Parental Liability in EU Competition Law - A Fair Presumption?
Maria Troberg, Senior Legal Counsel, Competition, Nokia, Finland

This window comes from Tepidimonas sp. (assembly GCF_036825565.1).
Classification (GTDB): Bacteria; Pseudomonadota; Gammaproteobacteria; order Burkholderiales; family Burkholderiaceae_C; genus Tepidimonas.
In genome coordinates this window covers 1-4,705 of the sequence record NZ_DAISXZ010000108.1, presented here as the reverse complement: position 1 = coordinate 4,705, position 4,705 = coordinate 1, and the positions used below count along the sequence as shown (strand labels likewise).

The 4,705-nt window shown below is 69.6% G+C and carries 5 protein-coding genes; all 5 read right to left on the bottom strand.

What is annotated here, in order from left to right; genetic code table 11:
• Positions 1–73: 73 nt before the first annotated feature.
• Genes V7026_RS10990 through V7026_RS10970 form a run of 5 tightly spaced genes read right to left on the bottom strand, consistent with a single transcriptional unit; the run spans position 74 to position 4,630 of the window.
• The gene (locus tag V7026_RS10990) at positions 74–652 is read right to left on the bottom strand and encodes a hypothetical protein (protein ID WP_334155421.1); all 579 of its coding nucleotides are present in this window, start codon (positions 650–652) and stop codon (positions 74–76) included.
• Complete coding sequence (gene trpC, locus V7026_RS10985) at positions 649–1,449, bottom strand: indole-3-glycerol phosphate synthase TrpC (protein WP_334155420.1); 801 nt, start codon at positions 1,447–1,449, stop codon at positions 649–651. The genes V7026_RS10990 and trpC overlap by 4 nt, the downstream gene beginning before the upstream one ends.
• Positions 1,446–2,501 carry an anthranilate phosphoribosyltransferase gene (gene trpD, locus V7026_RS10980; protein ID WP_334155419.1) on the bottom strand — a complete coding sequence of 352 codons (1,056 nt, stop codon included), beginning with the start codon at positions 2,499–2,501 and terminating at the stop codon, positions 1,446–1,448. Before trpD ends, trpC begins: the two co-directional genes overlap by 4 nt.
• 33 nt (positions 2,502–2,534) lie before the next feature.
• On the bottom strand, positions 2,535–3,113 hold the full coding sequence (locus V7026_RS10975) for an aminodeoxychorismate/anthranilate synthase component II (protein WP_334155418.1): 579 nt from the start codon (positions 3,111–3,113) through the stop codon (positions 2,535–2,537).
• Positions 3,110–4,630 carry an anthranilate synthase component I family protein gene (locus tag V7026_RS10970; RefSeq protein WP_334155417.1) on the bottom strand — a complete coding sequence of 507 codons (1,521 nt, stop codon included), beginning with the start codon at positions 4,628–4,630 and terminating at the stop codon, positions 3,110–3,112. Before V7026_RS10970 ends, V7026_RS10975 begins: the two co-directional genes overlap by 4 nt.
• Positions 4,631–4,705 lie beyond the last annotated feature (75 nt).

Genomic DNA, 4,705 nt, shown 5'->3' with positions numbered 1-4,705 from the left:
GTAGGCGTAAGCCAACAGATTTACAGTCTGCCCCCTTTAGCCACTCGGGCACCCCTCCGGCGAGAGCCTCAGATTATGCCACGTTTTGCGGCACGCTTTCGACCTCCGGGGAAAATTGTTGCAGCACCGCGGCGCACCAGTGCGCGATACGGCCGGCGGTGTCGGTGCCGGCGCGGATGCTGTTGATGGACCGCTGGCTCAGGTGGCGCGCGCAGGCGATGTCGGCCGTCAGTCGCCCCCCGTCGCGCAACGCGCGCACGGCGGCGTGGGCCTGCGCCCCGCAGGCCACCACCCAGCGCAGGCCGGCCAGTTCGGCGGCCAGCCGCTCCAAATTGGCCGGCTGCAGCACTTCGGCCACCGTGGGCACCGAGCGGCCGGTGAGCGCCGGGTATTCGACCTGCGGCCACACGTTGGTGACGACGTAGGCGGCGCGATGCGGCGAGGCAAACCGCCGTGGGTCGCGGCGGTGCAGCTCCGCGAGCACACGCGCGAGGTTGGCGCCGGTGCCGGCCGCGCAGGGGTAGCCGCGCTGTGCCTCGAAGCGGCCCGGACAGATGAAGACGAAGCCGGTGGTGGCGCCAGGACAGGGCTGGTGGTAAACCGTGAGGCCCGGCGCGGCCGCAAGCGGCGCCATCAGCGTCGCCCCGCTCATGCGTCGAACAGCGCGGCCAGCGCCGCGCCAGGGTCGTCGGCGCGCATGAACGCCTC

Under EU competition law, there is a presumption that a parent company with a 100% shareholding in its subsidiary company exercises decisive influence. The European Commission has the power to fine such parent company for the competition infringements of its subsidiary. Irrespective of the parent company’s personal involvement or awareness of the competition infringement, the subsidiary’s conduct is attributed to the parent and both the parent and the subsidiary are held jointly and severally liable for the infringement. This presumption can be rebutted if there is evidence that the subsidiary “acts independently on the market”. It follows in such case that the burden of proof falls on the Commission to demonstrate actual exercise of decisive influence over the day-to-day operations of the subsidiary. Also in the case where the parent does not hold 100% shareholding in its subsidiary, it is (at least in theory) for the Commission to show that the parent in fact exercises a decisive influence.
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